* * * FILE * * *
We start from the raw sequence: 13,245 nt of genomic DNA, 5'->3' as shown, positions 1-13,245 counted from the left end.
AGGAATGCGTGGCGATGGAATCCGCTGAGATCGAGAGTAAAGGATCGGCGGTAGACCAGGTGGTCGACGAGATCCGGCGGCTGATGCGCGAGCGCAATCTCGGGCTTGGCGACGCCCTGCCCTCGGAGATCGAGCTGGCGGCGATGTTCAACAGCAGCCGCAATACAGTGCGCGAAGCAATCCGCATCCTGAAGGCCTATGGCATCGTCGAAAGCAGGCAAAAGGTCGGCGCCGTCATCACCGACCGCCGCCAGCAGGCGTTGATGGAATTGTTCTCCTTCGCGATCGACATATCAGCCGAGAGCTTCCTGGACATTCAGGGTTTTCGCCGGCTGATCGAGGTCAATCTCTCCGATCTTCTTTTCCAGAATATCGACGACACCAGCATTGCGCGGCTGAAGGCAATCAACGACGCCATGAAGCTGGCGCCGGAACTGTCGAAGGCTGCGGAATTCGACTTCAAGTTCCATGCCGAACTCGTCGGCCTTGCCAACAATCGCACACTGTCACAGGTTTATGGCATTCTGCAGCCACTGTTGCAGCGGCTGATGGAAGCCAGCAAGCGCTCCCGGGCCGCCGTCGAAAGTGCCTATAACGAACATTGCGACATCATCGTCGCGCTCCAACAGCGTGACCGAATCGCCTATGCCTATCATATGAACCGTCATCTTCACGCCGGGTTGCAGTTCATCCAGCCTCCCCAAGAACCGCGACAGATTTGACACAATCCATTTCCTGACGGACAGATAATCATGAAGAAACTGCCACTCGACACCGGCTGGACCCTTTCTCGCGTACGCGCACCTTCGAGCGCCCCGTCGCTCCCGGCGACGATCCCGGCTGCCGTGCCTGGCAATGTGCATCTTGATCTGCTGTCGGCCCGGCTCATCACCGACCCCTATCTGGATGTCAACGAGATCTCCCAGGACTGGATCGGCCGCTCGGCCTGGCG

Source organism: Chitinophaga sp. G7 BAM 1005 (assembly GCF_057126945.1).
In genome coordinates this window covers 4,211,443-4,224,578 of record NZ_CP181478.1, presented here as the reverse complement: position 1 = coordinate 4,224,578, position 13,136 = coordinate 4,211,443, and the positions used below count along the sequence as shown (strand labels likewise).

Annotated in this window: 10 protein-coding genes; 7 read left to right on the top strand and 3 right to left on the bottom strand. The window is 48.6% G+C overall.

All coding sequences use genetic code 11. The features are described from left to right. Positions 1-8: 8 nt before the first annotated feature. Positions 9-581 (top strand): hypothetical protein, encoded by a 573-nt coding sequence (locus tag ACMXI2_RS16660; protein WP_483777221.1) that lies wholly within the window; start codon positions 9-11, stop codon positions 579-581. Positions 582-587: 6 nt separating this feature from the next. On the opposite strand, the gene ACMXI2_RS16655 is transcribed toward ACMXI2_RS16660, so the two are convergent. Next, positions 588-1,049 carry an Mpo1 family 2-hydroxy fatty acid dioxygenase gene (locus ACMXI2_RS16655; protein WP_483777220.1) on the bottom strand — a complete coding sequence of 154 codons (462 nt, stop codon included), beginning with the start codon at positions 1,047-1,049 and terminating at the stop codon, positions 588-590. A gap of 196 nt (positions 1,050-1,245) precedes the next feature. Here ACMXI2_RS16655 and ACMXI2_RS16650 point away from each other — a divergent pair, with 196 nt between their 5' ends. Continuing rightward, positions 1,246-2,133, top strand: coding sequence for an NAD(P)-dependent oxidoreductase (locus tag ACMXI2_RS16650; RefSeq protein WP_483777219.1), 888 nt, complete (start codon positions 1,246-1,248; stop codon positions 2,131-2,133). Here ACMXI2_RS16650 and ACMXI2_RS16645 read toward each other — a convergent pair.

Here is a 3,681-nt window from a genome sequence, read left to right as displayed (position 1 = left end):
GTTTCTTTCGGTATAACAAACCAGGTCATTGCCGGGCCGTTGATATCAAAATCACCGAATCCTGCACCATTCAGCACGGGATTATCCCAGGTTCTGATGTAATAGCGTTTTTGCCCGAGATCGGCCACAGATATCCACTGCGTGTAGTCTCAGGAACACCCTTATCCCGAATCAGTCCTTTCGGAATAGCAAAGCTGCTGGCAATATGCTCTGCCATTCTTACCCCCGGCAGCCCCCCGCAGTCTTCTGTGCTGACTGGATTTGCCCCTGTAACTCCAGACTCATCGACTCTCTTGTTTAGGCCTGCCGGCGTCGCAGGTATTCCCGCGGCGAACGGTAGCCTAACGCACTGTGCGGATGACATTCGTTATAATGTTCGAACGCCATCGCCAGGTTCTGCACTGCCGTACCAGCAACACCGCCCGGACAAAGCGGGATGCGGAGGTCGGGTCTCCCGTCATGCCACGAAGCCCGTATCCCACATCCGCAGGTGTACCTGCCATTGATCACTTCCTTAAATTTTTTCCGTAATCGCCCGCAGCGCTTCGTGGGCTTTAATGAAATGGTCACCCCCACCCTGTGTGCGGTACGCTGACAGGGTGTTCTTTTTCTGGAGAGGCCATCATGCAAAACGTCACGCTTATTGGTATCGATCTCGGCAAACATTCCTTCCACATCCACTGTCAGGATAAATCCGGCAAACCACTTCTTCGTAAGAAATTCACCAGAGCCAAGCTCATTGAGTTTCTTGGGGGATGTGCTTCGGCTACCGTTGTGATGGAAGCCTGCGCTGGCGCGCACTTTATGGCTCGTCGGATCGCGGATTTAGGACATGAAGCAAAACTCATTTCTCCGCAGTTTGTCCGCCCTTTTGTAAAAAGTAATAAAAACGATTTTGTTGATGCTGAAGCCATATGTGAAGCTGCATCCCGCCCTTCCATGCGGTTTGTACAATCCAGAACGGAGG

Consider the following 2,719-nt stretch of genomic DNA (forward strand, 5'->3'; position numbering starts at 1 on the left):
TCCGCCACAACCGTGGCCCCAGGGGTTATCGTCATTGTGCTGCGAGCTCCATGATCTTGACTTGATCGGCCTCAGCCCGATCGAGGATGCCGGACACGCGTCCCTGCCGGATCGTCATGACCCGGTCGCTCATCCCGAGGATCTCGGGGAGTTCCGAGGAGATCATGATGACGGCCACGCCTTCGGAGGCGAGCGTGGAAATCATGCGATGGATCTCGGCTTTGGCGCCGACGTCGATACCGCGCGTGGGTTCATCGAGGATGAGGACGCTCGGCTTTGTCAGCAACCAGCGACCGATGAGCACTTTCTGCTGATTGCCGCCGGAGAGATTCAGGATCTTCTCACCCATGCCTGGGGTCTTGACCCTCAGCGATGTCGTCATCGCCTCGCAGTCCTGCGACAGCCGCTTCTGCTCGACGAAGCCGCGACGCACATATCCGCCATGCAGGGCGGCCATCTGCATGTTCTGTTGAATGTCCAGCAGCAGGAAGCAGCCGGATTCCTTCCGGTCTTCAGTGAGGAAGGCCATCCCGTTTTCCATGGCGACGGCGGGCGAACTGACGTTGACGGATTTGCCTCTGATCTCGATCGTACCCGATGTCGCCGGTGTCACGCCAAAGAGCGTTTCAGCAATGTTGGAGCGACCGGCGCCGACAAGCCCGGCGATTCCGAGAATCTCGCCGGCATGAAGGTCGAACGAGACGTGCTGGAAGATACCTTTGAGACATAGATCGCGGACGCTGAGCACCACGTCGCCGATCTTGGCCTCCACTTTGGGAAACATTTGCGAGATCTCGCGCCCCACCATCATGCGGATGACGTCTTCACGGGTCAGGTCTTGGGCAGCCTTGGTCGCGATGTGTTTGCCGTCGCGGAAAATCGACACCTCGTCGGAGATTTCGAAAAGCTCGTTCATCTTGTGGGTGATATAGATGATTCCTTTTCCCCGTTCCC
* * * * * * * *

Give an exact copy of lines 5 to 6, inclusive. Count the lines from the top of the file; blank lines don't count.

Annotated in this window: 10 protein-coding genes; 7 read left to right on the top strand and 3 right to left on the bottom strand. The window is 48.6% G+C overall.

All coding sequences use genetic code 11. The features are described from left to right. Positions 1-8: 8 nt before the first annotated feature. Positions 9-581 (top strand): hypothetical protein, encoded by a 573-nt coding sequence (locus tag ACMXI2_RS16660; protein WP_483777221.1) that lies wholly within the window; start codon positions 9-11, stop codon positions 579-581. Positions 582-587: 6 nt separating this feature from the next. On the opposite strand, the gene ACMXI2_RS16655 is transcribed toward ACMXI2_RS16660, so the two are convergent. Next, positions 588-1,049 carry an Mpo1 family 2-hydroxy fatty acid dioxygenase gene (locus ACMXI2_RS16655; protein WP_483777220.1) on the bottom strand — a complete coding sequence of 154 codons (462 nt, stop codon included), beginning with the start codon at positions 1,047-1,049 and terminating at the stop codon, positions 588-590. A gap of 196 nt (positions 1,050-1,245) precedes the next feature. Here ACMXI2_RS16655 and ACMXI2_RS16650 point away from each other — a divergent pair, with 196 nt between their 5' ends. Continuing rightward, positions 1,246-2,133, top strand: coding sequence for an NAD(P)-dependent oxidoreductase (locus tag ACMXI2_RS16650; RefSeq protein WP_483777219.1), 888 nt, complete (start codon positions 1,246-1,248; stop codon positions 2,131-2,133). Here ACMXI2_RS16650 and ACMXI2_RS16645 read toward each other — a convergent pair.